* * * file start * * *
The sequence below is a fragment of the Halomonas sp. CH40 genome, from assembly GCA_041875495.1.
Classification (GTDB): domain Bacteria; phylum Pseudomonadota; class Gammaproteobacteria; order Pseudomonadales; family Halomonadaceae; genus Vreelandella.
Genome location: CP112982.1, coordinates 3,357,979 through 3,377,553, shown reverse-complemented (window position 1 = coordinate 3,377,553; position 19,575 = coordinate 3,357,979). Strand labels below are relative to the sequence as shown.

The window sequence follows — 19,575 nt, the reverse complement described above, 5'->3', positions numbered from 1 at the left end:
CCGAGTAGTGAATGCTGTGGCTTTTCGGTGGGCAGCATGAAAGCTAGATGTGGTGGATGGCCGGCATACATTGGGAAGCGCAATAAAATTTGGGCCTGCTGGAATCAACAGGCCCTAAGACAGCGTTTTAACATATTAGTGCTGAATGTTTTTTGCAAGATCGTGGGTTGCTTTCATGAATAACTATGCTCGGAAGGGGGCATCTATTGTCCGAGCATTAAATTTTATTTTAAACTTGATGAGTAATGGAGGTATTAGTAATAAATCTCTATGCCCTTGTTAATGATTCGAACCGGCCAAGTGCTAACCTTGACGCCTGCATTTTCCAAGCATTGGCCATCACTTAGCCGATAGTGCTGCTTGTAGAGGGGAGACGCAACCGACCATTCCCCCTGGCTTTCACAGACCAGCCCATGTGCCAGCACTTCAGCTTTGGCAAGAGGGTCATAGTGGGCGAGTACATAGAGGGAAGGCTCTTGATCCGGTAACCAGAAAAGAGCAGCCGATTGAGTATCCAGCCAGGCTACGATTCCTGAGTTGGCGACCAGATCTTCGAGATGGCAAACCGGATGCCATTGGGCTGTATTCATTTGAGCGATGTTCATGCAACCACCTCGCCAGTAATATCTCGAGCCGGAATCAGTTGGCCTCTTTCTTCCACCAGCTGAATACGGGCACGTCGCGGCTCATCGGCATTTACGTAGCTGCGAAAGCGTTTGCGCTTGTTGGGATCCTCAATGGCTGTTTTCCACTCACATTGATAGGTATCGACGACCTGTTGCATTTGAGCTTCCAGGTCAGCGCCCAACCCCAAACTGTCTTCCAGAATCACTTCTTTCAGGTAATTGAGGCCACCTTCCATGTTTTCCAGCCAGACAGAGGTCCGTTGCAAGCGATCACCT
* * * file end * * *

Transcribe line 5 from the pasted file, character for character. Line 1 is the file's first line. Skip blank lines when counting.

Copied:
CCGAGTAGTGAATGCTGTGGCTTTTCGGTGGGCAGCATGAAAGCTAGATGTGGTGGATGGCCGGCATACATTGGGAAGCGCAATAAAATTTGGGCCTGCTGGAATCAACAGGCCCTAAGACAGCGTTTTAACATATTAGTGCTGAATGTTTTTTGCAAGATCGTGGGTTGCTTTCATGAATAACTATGCTCGGAAGGGGGCATCTATTGTCCGAGCATTAAATTTTATTTTAAACTTGATGAGTAATGGAGGTATTAGTAATAAATCTCTATGCCCTTGTTAATGATTCGAACCGGCCAAGTGCTAACCTTGACGCCTGCATTTTCCAAGCATTGGCCATCACTTAGCCGATAGTGCTGCTTGTAGAGGGGAGACGCAACCGACCATTCCCCCTGGCTTTCACAGACCAGCCCATGTGCCAGCACTTCAGCTTTGGCAAGAGGGTCATAGTGGGCGAGTACATAGAGGGAAGGCTCTTGATCCGGTAACCAGAAAAGAGCAGCCGATTGAGTATCCAGCCAGGCTACGATTCCTGAGTTGGCGACCAGATCTTCGAGATGGCAAACCGGATGCCATTGGGCTGTATTCATTTGAGCGATGTTCATGCAACCACCTCGCCAGTAATATCTCGAGCCGGAATCAGTTGGCCTCTTTCTTCCACCAGCTGAATACGGGCACGTCGCGGCTCATCGGCATTTACGTAGCTGCGAAAGCGTTTGCGCTTGTTGGGATCCTCAATGGCTGTTTTCCACTCACATTGATAGGTATCGACGACCTGTTGCATTTGAGCTTCCAGGTCAGCGCCCAACCCCAAACTGTCTTCCAGAATCACTTCTTTCAGGTAATTGAGGCCACCTTCCATGTTTTCCAGCCAGACAGAGGTCCGTTGCAAGCGATCACCT